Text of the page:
Interestingly, doing a quick `systemctl restart jenkins-agent` on the agent hosts would make them pretty much immediately go online in the Master's node-manager. So, we started to suspect something between the master and agent-nodes causing issues.

Because our agents talk to the master through an ELB, the issues lead us to suspect the ELB was proving problematic. After all, even though the Jenkins master starts up just fine, the ELB doesn't start passing traffic for a minute or so after the master service starts accepting direct connections. We suspected that perhaps there was enough lag in the ELB going fully active that the master was declaring the agents dead — as each agent-host was showing a ping-timeout error in the master console:

Upon logging back into the agents, we noticed that, while the java process was running, it wasn't actually logging. For background, when using default logging, the Jenkins agent create ${JENKINS_WORK_DIR}/logs/remoting.log.N files. The actively logged-to file is the ".0" file - which you can verify with tools other tools ...or just notice that there's a remoting.log.0.lck file. Interestingly, the remoting.log.0 file was blank, whereas all the other, closed files showed connection-actions between the agent and master.

So, started looking at the systemd file we'd originally authored:

Description=Jenkins Agent Daemon

ExecStart=/bin/java -jar /var/jenkins/slave.jar -jnlpUrl https://jenkins.lab/computer/Jenkins00-Agent0/slave-agent.jnlp -secret &lt;secret&gt; -workDir &lt;workdir&gt;


Initially, I tried playing with the RestartSec parameter. Made no difference in behavior ...probably because the java process never really exits to be restarted. So, did some further digging about - particularly with an eye towards having failed to track missing systemd dependencies.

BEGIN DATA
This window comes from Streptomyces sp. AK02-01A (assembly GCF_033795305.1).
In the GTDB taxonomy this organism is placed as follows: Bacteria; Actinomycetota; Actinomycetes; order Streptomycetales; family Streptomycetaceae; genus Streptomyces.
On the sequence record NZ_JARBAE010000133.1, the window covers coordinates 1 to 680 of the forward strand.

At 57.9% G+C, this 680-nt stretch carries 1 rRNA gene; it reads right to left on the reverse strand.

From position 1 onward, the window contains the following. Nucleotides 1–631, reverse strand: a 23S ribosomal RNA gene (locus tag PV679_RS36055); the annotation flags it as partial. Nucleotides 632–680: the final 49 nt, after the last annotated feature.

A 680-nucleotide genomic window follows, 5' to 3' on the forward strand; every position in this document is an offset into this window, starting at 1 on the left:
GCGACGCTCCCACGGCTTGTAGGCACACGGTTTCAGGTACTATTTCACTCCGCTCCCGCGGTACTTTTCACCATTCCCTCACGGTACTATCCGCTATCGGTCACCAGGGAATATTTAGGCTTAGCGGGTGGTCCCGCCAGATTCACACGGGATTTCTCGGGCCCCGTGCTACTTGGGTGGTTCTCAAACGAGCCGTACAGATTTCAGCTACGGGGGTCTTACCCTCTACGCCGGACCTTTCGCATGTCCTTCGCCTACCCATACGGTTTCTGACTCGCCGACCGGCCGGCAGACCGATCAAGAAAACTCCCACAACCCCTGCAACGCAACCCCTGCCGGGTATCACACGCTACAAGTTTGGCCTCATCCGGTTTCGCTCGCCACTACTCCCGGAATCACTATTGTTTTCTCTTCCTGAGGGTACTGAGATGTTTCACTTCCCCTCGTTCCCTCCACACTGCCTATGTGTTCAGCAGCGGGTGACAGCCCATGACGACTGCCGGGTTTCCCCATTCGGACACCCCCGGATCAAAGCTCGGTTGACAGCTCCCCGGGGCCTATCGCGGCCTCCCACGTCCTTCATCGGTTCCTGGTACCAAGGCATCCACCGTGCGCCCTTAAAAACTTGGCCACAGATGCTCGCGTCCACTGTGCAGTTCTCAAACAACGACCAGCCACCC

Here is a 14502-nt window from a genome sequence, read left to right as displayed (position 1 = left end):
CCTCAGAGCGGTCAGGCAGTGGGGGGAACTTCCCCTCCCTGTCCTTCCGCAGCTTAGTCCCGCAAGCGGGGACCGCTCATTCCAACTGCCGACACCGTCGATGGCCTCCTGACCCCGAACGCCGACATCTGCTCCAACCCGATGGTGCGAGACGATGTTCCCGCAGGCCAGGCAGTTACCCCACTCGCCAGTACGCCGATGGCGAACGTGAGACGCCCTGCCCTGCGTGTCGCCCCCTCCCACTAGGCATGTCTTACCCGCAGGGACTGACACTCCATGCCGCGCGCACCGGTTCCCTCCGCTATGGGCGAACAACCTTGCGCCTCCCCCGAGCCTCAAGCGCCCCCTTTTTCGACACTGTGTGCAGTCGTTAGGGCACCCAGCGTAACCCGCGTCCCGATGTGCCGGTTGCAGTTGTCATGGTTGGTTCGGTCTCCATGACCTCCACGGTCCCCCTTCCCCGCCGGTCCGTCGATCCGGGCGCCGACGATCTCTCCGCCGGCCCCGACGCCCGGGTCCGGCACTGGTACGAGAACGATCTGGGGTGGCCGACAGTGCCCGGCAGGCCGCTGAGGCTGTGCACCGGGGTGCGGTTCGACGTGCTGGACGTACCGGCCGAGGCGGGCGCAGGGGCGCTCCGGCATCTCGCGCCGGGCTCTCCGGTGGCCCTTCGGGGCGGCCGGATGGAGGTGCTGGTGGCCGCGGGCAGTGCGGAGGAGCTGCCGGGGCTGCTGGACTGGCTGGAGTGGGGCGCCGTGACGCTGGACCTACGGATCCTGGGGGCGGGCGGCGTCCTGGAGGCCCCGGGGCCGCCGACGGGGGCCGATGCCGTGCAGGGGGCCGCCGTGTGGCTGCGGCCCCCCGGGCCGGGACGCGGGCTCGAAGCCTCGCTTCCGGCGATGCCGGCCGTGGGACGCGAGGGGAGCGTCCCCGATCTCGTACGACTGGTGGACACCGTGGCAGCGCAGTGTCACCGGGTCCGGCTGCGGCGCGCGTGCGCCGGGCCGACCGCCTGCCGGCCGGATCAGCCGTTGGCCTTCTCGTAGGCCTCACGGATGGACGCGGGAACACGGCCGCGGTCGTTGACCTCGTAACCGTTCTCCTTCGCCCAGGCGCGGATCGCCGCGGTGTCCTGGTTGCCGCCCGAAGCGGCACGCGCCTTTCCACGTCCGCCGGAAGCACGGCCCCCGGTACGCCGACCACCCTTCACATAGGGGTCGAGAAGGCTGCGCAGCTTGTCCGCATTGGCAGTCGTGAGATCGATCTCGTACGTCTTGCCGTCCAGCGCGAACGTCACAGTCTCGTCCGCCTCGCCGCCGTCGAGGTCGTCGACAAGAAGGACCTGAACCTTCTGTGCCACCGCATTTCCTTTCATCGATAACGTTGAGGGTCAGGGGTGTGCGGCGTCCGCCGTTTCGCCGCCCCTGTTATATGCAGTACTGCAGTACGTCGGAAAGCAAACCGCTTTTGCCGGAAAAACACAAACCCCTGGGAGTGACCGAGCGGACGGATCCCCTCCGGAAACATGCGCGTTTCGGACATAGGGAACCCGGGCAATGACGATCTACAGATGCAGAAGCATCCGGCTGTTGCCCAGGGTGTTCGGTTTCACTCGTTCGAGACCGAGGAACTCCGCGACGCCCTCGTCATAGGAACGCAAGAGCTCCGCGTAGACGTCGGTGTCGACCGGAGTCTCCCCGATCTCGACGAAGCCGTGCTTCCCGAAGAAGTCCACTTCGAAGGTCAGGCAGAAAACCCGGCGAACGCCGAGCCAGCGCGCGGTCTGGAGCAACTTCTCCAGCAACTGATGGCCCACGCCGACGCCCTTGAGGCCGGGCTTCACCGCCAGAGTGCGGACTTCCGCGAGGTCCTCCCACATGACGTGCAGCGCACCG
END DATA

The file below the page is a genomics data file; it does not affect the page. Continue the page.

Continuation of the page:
When you're making the transition from EL6 to EL7, one of the things that's easy to forget is that systemd is not a sequential init-system. Turned out that, while I'd told the service, "don't start till is going", I hadn't told it "...but make damned sure that the NICs are actually talking to the network." That was the key, and was accomplished by adding:

to the service definition files' [Unit] sections. Some documents indicated to set the Wants= to Others indicated that there were some rare cases where may be satisfied before the NIC is actually fully ready to go — that the was therefore the better dependency to set. In practice, the time between which and onlines is typically in the millisecond range - so, "take your pick". I was tired of fighting things, so, opted for just to be conservative/"done with things"

After making the above change to one of my three nodes, that node immediately began to reliably online after full service-downings, agent-reboots or even total re-deployments of the agent-host. The change has since been propagated to the other agent nodes and the "run only during work-hours" service-profile has been tested "good".

Wednesday, May 24, 2017

Barely There

So, this morning I get an IM from one of my teammates asking, "you don't happen to have your own copy of <GitHub_Hosted_Project>, do you? I had kind of an 'oops' moment a few minutes ago." Unfortunately, because my A/V had had its own "oops" moment two days prior, all of my local project copies had gone *poof!*, as well.

Fortunately, I'd been making a habit of configuring our RedMine to do bare-syncs of all of our projects. So, I replied back, "hold on, I'll see what I can recover from RedMine." I update the security rules for our RedMine VM and then SSH in. I escalate my privileges and navigate to where RedMine's configured to create repository copies. I look at the repository copy and remember, "shit, this only does a bare copy. None of the actual files I need is here."

So, I consult the Googles to see if there's any articles on "how to recreate a full git repository from a bare copy" (and permutations thereof). Pretty much all the results are around "how to create a bare repository" ...not really helpful.